State censorship has long been challenged by creative communities and individuals. Artists and writers have historically been among the first to question sanctions and to fight for greater creative and social freedom. This rebellion is still continuing today, with companies such as the Belarus Free Theatre producing incredible productions of great works that have been forced underground by their government. With company members branded political exiles their work is not only brave, but so are they. Following their latest festival ‘Staging a Revolution’, which was staged in secret locations all over London, they continue to raise awareness for the many great works that are still, in some places, forbidden. Throughout history some of the most iconic plays have been banned before they can be seen. Thankfully through resilient defiance by those who sensed their significance, most of us may now enjoy incredible, important stories without fear of persecution.
Lysistrata – Aristophanes
The entire story centres on a sexual strike by the women of Athens and Sparta in a bid to end a battle between the two cities. The effects of this carnal starvation proves to much to bare and eventually results in the peace treaty sought by the women being signed. The explicit content caused the play to be banned in the United States from 1873 until 1930 for it’s ‘immoral and obscene’ nature.
Oedipus Rex – Sophocles
Following Jocasta’s suicide, Oedipus discovers that she, his beloved wife and the mother of his four children, was in fact his own mother. He subsequently blinds himself, so he may never see day again. This brutal play explores the themes of murder, suicide and incest. It is the latter of these that caused it to be banned in the United Kingdom until 1912, as it was thought improper and inappropriate for the tastes of an English audience.
Salomé – Oscar Wilde
It is no great surprise that Wilde should be found on this list. It seems the writer’s focus on the eroticism found in a biblical story proved too much for the Lord chamberlain at the time. Though it was a story many already knew, the way it was presented was considered blasphemous and was pulled from the stage in 1896, when it was set to be performed in London with Sarah Bernhardt in the lead role. It was decided the play would be premiered to a less conservative audience and opened in Paris three years later.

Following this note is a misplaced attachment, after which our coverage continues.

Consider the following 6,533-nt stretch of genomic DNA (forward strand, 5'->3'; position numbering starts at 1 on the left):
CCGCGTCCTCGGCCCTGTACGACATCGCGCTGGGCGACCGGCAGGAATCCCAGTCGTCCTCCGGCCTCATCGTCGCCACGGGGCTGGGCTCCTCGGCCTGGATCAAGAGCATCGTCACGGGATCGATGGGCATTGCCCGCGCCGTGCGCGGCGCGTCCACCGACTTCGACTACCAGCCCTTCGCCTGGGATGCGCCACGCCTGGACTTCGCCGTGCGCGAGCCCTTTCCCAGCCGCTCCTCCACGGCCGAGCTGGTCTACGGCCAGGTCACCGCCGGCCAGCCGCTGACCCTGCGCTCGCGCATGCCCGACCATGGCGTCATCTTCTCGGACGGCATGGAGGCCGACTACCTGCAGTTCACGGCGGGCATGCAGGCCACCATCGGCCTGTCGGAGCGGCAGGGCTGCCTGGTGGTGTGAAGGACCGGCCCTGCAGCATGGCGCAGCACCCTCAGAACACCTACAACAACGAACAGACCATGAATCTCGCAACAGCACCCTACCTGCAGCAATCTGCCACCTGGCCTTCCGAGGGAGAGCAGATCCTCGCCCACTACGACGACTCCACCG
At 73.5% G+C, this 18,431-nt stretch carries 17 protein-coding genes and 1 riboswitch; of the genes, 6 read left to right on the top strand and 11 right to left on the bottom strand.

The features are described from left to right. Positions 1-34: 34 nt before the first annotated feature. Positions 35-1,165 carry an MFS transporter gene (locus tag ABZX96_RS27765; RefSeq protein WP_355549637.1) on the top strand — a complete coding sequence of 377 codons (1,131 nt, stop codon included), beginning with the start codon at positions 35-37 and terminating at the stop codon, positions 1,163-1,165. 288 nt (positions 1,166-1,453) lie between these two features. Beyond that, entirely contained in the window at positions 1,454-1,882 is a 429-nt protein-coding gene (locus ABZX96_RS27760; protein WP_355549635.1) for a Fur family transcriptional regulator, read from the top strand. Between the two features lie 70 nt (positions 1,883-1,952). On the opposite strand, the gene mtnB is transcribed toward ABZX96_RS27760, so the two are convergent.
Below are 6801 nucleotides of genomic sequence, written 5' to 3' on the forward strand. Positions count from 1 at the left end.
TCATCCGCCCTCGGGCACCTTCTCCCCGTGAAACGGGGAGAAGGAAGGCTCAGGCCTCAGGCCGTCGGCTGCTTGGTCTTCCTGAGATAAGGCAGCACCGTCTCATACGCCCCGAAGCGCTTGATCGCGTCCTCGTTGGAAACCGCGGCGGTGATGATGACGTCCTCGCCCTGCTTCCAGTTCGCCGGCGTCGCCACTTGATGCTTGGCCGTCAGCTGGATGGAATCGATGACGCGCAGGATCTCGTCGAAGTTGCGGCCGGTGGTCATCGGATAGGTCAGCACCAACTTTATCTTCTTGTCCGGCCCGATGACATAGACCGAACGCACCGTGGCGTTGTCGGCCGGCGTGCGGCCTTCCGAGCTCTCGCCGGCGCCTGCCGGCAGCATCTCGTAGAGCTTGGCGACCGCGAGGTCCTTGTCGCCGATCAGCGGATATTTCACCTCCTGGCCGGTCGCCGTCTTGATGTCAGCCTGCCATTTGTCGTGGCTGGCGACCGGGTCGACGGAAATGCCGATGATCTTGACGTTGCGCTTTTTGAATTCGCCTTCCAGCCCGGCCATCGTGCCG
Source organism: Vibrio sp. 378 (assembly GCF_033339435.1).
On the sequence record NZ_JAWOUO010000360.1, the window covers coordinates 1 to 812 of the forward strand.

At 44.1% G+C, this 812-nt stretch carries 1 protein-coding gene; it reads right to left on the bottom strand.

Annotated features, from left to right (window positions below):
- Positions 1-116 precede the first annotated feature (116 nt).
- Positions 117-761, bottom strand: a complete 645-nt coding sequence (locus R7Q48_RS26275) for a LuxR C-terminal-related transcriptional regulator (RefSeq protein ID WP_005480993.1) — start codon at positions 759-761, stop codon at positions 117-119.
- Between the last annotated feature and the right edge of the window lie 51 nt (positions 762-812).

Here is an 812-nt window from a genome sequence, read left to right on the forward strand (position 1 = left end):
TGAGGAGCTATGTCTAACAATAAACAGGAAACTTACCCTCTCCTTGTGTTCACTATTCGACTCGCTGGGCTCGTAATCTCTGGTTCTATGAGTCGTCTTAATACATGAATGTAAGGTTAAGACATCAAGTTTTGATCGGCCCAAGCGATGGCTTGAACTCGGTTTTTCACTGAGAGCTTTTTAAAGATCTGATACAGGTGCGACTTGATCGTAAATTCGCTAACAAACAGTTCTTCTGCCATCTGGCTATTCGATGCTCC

A Doll’s House – Henrik Ibsen
By today’s standards this play holds no great shock factor. In the late 18oos however, the vision of a dutiful wife leaving her husband and children due to feeling belittled and turning her back on assumed submission was considered unseemly as it did not comply with societal expectations of gender roles. Ibsen was ordered to write an alternative ending in which the family remained together. He wrote one as instructed, but later refused to have it performed labelling it ‘barbaric’.
The Children’s Hour – Lillian Hellman
When teachers an elite boarding school are accused of being romantically involved, a witch hunt is mounted and hysteria spreads leading to parents withdrawing their children from the school. When one of the women confesses to the other – either through the pressure leading to clarity, or frenzied anxiety – she is rejected and this leads her to commit suicide. The topic of lesbianism, was deemed sexually perverse and banned in London, Boston and Chicago in 1934.